Quote Originally Posted by Jorge Orte Tudela View Post
The spanish newspaper "El País" has published today an interview to Antonio Pérez in it's economy section.

You can read it for free in:

http://www.elpais.com/articulo/econo...lpepieco_5/Tes

As it's in spanish I'll try to translate some points (although surely most of you already knew that). Please forgive my poor english:


"(...) Of our world factories there is only one remaining, very reduced, in Rochester (USA) and another, in UK. Now they are very efficient because, although the film business has decreased, it's still a good business, specially for the cinema."


"What I'm very proud of is that there hasn't been a single interruption of any plant production."


"2005 was the first year in which the digital business beat the film business, how are they now?

In 2007 we'll finish around 80%. And it will be further because film will be stand or it will decrease (...)"


"I continue using film. Although I'm not a representative consumer, because I have a photography study in my house. For snapshots I always use digital. But if I make a portrait of my daughter in an special day, I do it with film. Knowing how to use light, you can achieve marvelous things."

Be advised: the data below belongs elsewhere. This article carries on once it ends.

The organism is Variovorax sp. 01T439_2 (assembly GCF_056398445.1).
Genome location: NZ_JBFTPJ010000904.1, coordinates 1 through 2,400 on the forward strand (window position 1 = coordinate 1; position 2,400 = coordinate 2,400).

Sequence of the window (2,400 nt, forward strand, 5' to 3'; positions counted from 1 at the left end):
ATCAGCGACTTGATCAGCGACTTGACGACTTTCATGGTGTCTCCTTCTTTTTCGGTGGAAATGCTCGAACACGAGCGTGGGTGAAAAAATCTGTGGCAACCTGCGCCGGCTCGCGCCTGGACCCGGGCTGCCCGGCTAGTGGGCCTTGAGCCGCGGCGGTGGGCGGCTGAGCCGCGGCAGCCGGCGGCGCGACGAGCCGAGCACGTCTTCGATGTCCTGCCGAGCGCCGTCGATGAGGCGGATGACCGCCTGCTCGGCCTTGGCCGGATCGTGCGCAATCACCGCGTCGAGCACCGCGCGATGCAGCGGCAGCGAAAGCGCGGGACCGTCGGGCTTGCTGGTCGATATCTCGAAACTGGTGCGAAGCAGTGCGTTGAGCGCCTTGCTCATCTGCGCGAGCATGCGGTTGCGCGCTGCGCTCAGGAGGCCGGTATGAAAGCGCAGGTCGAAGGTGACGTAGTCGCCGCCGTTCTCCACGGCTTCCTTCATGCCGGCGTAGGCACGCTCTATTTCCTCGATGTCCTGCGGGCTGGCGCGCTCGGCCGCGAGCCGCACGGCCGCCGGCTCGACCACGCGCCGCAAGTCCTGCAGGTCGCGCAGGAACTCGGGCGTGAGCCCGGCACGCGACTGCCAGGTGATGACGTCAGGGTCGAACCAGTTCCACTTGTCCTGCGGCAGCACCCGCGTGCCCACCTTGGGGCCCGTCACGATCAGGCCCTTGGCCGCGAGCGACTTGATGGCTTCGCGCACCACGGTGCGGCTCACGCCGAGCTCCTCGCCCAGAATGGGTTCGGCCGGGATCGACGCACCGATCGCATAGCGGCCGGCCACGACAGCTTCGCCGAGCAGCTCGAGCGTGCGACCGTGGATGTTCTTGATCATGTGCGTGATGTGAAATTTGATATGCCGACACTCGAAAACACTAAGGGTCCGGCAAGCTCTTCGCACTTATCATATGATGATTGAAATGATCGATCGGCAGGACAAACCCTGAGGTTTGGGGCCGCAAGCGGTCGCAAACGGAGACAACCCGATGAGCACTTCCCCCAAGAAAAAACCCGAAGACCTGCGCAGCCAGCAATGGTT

"What will be the future of traditional photography? (free translation, literal translation is "To what will be reduced traditional photography?", but It doesn't sound good to me)

To special cases and people who knows very well how to use a camera. Most people who buy very expensive reflex cameras is using it in automatic mode. I don't know why they spend 1.000 euros and use it in automatic. Digital cameras are going to take most of the market, without doubts. In special moments you'll be able to use other kind of cameras... if you know how to use them."
It's hard for me to attack Perez when he's presented in this light (so to speak). Indeed his observations are pretty accurate if I'm correctly reading between the lines:

"Most will be satisfied with automation and digital but film can really give you that little bit extra if you can exploit it".

He doesn't sound like somebody "out to kill film" or who's taking particular pleasure in "bringing down the shutter on Kodak's film division". I certainly hope that market trends and stock market analysts don't oblige him to continue down that road.

I don't envy the man his job, that's for sure, regardless of what he's being paid - and that's considerable. EK is still a company under siege...